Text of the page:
How to Size a Soil Treatment System

Testing to predict how water will move through the soil with a morphology or percolation test helps determine a soil treatment area's size

How to Size a Soil Treatment System

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Across the U.S., there are two common approaches to determine how large a soil treatment area, or STA, should be: soil morphology evaluations, and/or percolation or a similar hydraulic test. 

The general trend and recommendation has been to move to soil morphology since it provides a more complete picture of what is going on in undisturbed soil. In disturbed soils, hydraulic testing (as done in a percolation test) can provide insight into the level of damage to the natural soil structure.

Both methods, if performed properly, can predict how water will move through the soil. A summary of each, along with applications, is discussed below.   

1. Soil morphology - The texture and structure of the soil are used to predict how water will move through the soil and how the soil will treat wastewater. Soil observations must use tools that preserve soil integrity so undisturbed soil colors, textures and structure can be observed. The purpose of this observation is to determine the texture and structure of the soil along with the depth to periodically saturated soils, bedrock, standing water and any other soil characteristics important to the proper functioning of the STA. Several soil observations are commonly conducted across the proposed area to adequately assess soil variations. Several soil observations should be performed for system sizing. The minimum depth of the soil observations should be to the saturated layer, bedrock or required separation below the proposed depth of the system. The septic system professional assigns a "loading rate" in gallons per day per square foot for that particular site location. All of the soil layers should be evaluated to determine the most limited zone in the soil profile needed for treatment and dispersal. It is critical that the person performing the soil evaluation be properly trained.

2. Percolation test - The test helps to determine the permeability and suitability of the soils on a property for the purposes of onsite sewage treatment. The percolation test can be a required or used as an additional tool in the site evaluation process. Soil observations must first be done, as they are used to locate a suitable area and to identify the limiting condition of bedrock or soil saturation. Perc testing is one method to determine loading rates instead of or in addition to evaluating soil structure and consistence. It is recommended that soil morphology including texture and structure always be considered in system sizing. Perc tests are also useful in providing a better understanding of site impacts. When soil disturbance is suspected, running perc tests across the proposed areas will determine the extent and severity of the disturbance on soil water movement (soil loading rate). One of the biggest criticisms of perc tests is that they are not always conducted properly; but if performed properly, a percolation test is a valuable tool.

If the soil texture is similar over the selected site, two to three percolation tests should be run across the area with additional tests added for sites with significant variability. The percolation test measures only the rate of the drop of water in a test hole of a specific diameter, and it does not measure the rate of movement of water through the soil. However, the relative values obtained by the perc test will give some index of the ability of soil to transmit water. For consistent results, it is critical that the hole be at the correct depth, prepared properly and soaked appropriately. For a detailed percolation procedure please see: The ABCs of Soil Perc Testing Success. The percolation rate can then be used along with soil description to choose the loading rate.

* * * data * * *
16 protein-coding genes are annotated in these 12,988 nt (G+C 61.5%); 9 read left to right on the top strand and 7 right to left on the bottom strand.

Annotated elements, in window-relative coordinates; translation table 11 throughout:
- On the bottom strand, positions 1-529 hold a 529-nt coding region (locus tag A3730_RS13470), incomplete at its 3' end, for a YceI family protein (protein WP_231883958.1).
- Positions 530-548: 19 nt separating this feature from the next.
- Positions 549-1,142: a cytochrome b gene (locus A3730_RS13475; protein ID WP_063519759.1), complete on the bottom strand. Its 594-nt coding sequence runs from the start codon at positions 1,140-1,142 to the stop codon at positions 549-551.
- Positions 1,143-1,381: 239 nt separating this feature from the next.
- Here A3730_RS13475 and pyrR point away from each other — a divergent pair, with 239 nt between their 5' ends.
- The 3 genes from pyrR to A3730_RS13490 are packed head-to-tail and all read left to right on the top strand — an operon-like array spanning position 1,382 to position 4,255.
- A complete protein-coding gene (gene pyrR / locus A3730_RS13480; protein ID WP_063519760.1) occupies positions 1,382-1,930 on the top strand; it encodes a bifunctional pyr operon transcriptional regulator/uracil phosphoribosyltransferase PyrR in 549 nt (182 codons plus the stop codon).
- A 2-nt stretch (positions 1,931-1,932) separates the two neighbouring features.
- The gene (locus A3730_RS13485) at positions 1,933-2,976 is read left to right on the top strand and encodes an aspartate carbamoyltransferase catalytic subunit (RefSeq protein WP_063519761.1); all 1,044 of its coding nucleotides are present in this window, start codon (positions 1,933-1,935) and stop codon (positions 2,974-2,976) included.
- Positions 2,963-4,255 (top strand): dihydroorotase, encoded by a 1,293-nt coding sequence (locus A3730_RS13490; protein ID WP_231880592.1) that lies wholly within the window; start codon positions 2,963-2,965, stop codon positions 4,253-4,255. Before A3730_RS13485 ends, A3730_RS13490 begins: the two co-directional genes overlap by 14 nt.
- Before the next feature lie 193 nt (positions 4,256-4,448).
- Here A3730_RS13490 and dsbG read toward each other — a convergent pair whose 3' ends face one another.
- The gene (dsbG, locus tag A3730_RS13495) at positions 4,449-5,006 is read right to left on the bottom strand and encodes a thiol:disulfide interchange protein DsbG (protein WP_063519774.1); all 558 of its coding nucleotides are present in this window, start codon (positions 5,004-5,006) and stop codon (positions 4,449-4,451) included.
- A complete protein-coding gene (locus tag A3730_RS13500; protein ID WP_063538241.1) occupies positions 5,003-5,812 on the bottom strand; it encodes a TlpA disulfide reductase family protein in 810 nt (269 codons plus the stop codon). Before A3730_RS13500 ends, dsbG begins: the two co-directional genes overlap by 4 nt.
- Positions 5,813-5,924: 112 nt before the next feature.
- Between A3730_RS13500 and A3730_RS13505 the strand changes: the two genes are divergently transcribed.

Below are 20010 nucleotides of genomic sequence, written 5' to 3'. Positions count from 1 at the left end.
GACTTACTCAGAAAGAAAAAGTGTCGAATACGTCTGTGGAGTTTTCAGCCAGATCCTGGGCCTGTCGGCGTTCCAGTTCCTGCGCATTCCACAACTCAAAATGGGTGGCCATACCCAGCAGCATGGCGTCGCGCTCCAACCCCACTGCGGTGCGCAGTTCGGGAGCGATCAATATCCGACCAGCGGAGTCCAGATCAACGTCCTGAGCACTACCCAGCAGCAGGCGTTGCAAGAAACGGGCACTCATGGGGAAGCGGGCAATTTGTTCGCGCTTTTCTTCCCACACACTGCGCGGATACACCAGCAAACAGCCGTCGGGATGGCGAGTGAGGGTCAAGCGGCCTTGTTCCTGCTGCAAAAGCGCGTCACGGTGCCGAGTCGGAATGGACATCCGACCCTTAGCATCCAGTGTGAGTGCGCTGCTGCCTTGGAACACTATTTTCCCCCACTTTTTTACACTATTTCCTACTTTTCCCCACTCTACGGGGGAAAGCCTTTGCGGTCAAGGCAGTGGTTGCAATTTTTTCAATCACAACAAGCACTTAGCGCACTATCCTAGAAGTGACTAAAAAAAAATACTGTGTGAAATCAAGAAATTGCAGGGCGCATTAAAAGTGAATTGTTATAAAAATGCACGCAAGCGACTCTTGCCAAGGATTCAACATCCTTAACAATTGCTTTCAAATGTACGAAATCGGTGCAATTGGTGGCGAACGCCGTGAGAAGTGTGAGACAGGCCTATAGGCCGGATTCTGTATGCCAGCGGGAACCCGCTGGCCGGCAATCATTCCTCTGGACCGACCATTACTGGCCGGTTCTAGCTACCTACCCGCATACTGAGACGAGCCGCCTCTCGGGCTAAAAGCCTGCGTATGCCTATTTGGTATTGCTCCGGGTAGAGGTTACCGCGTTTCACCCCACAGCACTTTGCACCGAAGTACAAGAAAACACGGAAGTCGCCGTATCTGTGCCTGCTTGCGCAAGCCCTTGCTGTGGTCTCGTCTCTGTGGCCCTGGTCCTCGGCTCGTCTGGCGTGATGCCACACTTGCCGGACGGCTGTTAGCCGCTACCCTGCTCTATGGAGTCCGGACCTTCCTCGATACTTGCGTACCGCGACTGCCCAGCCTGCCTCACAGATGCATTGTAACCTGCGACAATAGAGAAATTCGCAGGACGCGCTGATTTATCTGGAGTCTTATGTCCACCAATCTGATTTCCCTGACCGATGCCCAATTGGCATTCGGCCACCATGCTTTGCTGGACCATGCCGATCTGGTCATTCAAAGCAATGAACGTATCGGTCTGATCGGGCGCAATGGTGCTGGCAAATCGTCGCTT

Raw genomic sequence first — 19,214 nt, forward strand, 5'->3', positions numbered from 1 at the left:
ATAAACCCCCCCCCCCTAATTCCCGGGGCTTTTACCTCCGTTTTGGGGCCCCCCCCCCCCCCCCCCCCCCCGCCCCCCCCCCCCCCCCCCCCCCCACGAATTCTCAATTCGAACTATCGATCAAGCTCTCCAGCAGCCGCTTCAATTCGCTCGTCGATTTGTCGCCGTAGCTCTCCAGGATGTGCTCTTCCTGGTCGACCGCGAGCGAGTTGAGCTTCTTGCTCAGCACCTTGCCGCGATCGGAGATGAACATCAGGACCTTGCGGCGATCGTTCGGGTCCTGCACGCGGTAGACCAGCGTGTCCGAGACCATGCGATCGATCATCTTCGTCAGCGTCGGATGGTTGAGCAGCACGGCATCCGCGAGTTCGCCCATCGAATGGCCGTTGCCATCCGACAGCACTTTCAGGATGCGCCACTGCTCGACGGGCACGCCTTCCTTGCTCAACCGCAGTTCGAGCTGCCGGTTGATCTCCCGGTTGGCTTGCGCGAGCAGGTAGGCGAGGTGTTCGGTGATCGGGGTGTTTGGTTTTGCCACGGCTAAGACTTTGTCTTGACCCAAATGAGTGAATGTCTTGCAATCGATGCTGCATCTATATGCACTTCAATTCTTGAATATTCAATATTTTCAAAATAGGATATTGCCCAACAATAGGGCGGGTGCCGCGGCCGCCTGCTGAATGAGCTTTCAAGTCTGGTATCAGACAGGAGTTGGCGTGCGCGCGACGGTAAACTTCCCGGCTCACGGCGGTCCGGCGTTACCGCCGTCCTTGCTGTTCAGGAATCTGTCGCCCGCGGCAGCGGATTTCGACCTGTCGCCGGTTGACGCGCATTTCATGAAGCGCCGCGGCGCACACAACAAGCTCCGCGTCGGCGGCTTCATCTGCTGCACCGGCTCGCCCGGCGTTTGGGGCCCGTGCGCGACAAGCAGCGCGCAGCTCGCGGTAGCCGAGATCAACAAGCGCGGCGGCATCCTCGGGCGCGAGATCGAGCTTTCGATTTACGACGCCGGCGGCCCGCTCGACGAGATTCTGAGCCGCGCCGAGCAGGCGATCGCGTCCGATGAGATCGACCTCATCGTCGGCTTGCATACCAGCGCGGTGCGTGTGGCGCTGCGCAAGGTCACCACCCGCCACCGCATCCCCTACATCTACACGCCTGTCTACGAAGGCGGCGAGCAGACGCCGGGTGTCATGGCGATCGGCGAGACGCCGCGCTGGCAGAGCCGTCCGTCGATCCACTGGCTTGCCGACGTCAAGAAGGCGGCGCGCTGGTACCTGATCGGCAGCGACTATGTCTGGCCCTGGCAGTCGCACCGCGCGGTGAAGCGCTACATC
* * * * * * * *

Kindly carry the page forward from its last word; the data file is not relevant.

Very slow permeability indicates that a soil is relatively high in fine material such as silt and clay and thus may need extreme care during the installation of the soil treatment system, whereas soil that has a fast percolation rate is typically sandy. Also, if the soil percolates much slower than expected based on the texture and structure of the soil, it can be an indication of a site that has been cut, filled or compacted.

In summary, a soil observation based on soil morphology must always be performed. A percolation test or similar hydraulic test is sometimes required or recommended to confirm water movement. A hydraulic test is recommended on sites where there are concerns about soil impact from humans including compaction and areas that have been filled or cut.

About the author: Sara Heger, Ph.D., is an engineer, researcher and instructor in the Onsite Sewage Treatment Program in the Water Resources Center at the University of Minnesota. She presents at many local and national training events regarding the design, installation and management of septic systems and related research. Heger is education chair of the Minnesota Onsite Wastewater Association and the National Onsite Wastewater Recycling Association, and she serves on the NSF International Committee on Wastewater Treatment Systems. Ask Heger questions about septic system maintenance and operation by sending an email to


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